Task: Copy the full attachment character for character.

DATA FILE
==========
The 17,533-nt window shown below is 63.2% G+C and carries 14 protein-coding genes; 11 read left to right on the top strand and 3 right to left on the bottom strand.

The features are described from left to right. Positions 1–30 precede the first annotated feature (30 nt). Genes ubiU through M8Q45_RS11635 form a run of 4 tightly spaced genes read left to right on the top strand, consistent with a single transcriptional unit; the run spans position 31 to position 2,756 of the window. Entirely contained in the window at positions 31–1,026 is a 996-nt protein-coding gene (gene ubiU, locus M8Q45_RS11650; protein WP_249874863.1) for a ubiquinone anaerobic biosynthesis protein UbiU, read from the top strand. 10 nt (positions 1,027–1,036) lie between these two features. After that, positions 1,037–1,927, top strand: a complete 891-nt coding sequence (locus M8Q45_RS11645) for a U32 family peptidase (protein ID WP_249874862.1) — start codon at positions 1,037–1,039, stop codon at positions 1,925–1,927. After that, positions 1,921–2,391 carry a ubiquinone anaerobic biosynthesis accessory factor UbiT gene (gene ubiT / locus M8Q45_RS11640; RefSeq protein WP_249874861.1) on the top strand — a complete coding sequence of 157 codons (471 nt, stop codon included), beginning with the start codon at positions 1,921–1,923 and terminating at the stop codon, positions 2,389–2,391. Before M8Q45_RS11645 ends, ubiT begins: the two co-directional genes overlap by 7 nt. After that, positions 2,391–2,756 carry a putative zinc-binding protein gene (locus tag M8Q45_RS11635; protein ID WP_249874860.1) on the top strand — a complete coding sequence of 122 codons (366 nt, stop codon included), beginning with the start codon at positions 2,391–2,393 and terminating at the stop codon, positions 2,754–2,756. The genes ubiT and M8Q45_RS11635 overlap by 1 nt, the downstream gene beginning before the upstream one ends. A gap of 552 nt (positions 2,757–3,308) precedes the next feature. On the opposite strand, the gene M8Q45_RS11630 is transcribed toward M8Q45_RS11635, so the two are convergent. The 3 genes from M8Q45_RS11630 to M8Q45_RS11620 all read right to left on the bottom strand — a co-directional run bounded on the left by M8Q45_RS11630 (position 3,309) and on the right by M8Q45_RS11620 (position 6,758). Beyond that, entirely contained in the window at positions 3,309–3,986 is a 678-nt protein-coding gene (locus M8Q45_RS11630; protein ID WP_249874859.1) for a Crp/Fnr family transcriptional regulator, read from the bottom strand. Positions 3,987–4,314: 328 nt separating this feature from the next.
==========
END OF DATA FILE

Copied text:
The 17,533-nt window shown below is 63.2% G+C and carries 14 protein-coding genes; 11 read left to right on the top strand and 3 right to left on the bottom strand.

The features are described from left to right. Positions 1–30 precede the first annotated feature (30 nt). Genes ubiU through M8Q45_RS11635 form a run of 4 tightly spaced genes read left to right on the top strand, consistent with a single transcriptional unit; the run spans position 31 to position 2,756 of the window. Entirely contained in the window at positions 31–1,026 is a 996-nt protein-coding gene (gene ubiU, locus M8Q45_RS11650; protein WP_249874863.1) for a ubiquinone anaerobic biosynthesis protein UbiU, read from the top strand. 10 nt (positions 1,027–1,036) lie between these two features. After that, positions 1,037–1,927, top strand: a complete 891-nt coding sequence (locus M8Q45_RS11645) for a U32 family peptidase (protein ID WP_249874862.1) — start codon at positions 1,037–1,039, stop codon at positions 1,925–1,927. After that, positions 1,921–2,391 carry a ubiquinone anaerobic biosynthesis accessory factor UbiT gene (gene ubiT / locus M8Q45_RS11640; RefSeq protein WP_249874861.1) on the top strand — a complete coding sequence of 157 codons (471 nt, stop codon included), beginning with the start codon at positions 1,921–1,923 and terminating at the stop codon, positions 2,389–2,391. Before M8Q45_RS11645 ends, ubiT begins: the two co-directional genes overlap by 7 nt. After that, positions 2,391–2,756 carry a putative zinc-binding protein gene (locus tag M8Q45_RS11635; protein ID WP_249874860.1) on the top strand — a complete coding sequence of 122 codons (366 nt, stop codon included), beginning with the start codon at positions 2,391–2,393 and terminating at the stop codon, positions 2,754–2,756. The genes ubiT and M8Q45_RS11635 overlap by 1 nt, the downstream gene beginning before the upstream one ends. A gap of 552 nt (positions 2,757–3,308) precedes the next feature. On the opposite strand, the gene M8Q45_RS11630 is transcribed toward M8Q45_RS11635, so the two are convergent. The 3 genes from M8Q45_RS11630 to M8Q45_RS11620 all read right to left on the bottom strand — a co-directional run bounded on the left by M8Q45_RS11630 (position 3,309) and on the right by M8Q45_RS11620 (position 6,758). Beyond that, entirely contained in the window at positions 3,309–3,986 is a 678-nt protein-coding gene (locus M8Q45_RS11630; protein ID WP_249874859.1) for a Crp/Fnr family transcriptional regulator, read from the bottom strand. Positions 3,987–4,314: 328 nt separating this feature from the next.